Early in the month of November, I took three days of emergency leave. There wasn’t an emergency; there was a wedding. But I didn’t have wedding leave. So, it was emergency leave that I took.
It was a crazy five days (the three days bracketed the weekend). I flew home, taking off at around one on Thursday afternoon. I had had the good fortune to be able to book direct flights to and from Heathrow from Shenzhen International Airport. Due to time zone shenanigans, after a fourteen-hour flight, I landed on Thursday evening. The flight had been normal-ish but Shenzhen air has a grand total of six films available. Five of them are Chinese, and on of them was Dutch. They did have four episodes of a David Attenborough documentary (my diary is annoyingly sparse on the details) and four episodes of Spy-Cam. I’d finished them all by half way through the flight.
By the time I made it across London, I had no idea whether I should be awake or asleep, and my nagging suspicion I’d had since I’d woken up that morning that I was getting a cold seemed to be confirmed.
So of course, I had approximately, not enough sleep. Because by the time I went to bed, my brain thought it was time to get up, I slept poorly. Plus, I’d forgotten how cold England was, (it still being around 25-30 degrees daily in China) and had had to forage around in the middle of the night for a pair of socks.
The next morning, my cold did seem to have abated slightly and I was hopeful that it would be a mere sniffle rather than the full-blown craziness I’d already experienced twice since the beginning of September.
Sean and I made our way to deepest darkest Dartmoor, with a quick stop in Exeter to say hi-bye to my brother (in case I didn’t see him that weekend at any other time, and since I wouldn’t be back in the UK for nearly two years if all went well), and pick up Lewis and Heather’s wedding present.
That night was great. I drank Strongbow Dark Fruits cider and played games with my closest friends, some of whom I’d not seen for a long time, and by the time I went to bed, my brain was so exhausted, I was completely befuddled. I had a few jokes with Alex, who had flown in from Philadelphia and was experiencing jetlag in the other direction, as to what day/time/country we were in, over the course of those few days.
I slept beautifully, right up until about 5am. Then I woke up with a raw throat, and a dripping nose. And I knew that on the day of the wedding, my cold had fully arrived.
I made an emergency trip to the village shop that stocked essentially very little, although there was just about enough to supply me with Lemsip and we all got ready for the wedding, dolling up in our Saturday afternoon best.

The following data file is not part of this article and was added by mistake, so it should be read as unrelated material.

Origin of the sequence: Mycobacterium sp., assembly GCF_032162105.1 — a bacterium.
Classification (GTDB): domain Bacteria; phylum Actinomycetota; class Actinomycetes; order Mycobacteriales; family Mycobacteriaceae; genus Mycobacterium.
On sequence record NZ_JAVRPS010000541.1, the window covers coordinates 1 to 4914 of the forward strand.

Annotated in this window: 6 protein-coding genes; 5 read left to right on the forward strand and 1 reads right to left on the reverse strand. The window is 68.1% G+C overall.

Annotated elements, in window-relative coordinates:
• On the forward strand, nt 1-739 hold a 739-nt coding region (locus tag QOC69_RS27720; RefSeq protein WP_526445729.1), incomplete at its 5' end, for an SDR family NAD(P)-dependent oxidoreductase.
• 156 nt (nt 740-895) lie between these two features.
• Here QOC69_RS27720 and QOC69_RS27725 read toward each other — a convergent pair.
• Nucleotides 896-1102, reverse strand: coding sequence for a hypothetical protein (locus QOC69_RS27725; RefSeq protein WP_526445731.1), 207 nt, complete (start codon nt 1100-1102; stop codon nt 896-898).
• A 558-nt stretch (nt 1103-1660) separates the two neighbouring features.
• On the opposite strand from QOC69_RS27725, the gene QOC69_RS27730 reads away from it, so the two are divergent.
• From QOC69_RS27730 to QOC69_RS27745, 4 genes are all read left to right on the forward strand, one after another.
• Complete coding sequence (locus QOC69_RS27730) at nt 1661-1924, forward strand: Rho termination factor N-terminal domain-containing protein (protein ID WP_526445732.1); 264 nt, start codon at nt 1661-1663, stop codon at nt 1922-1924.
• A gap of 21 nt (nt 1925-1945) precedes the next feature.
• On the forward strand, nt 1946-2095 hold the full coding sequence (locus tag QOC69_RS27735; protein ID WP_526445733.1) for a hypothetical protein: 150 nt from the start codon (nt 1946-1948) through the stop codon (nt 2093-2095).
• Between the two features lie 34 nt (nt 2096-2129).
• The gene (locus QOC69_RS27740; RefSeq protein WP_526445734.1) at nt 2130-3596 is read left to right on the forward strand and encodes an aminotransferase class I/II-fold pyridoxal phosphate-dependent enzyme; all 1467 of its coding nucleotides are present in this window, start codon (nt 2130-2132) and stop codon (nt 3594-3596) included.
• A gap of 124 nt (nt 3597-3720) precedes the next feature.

The wedding itself was beautiful and I may have shed a tear or two. It may have also been my eye watering from the fact that I felt like I was dying, but who can say? We stepped outside for a very chilly couple of photos, and I was pleased and gratified that the Hobbit House pictures were the first on the list. Plus, it meant I could get inside and to the mulled wine more quickly.
I spent so much of the day feeling so ill, that I mostly drank J2O rather than alcohol and I think I drank my weight in it. I also confused many people with my Lemsip as they thought it was a funky cocktail. If only. I did have a wonderful day, even if I couldn’t fully enjoy the beautiful English food, having lost my appetite. But at least at this wedding, I can remember the best man’s speech better than the one in August!
I’d spent the morning talking about how I could curl up in a corner and have a nap if needed because jetlag, but what actually happened was that the playlist was chock full of Certified Bang-gers™ so despite the cold, I danced the night away and had an excellent time
Carriages were at one, and once we got back, I would have headed to bed, except for the fact that for the wedding I’d got talons, and I couldn’t remove my contact lenses with them. Matt was my hero, and helped me out, and then I cried as I said maybe goodbye to everyone. I was being picked up earlyish in the morning by my parents as I was flying out the next day and I wasn’t going to see them in the flesh possibly for a very long time, and I wasn’t sure if they’d be awake in the morning, as the party seemed to be ongoing in the garden.
The next morning, I was once again awake nice and early, and it turned out I had very little voice. I felt better, but I’d spent all night singing along to the Certified Bang-gers™ which had left me with a croak. I had enough time to pack up my belongings and sort out what I was leaving with my parents when they deposited me at the airport, especially as they were to be giving me plenty of stuff to take back with me.
My parents got lost picking me up and typically there was also no signal in the village that we were next to so it was a bit of an ordeal to get them to the right place, but eventually we managed it. I had no time to get upset as I said goodbye as their being lost had delayed them and we were on somewhat of a limited timeline, if I wanted to see Benedict (brother) and Becci (his girlfriend) before they had a llama experience.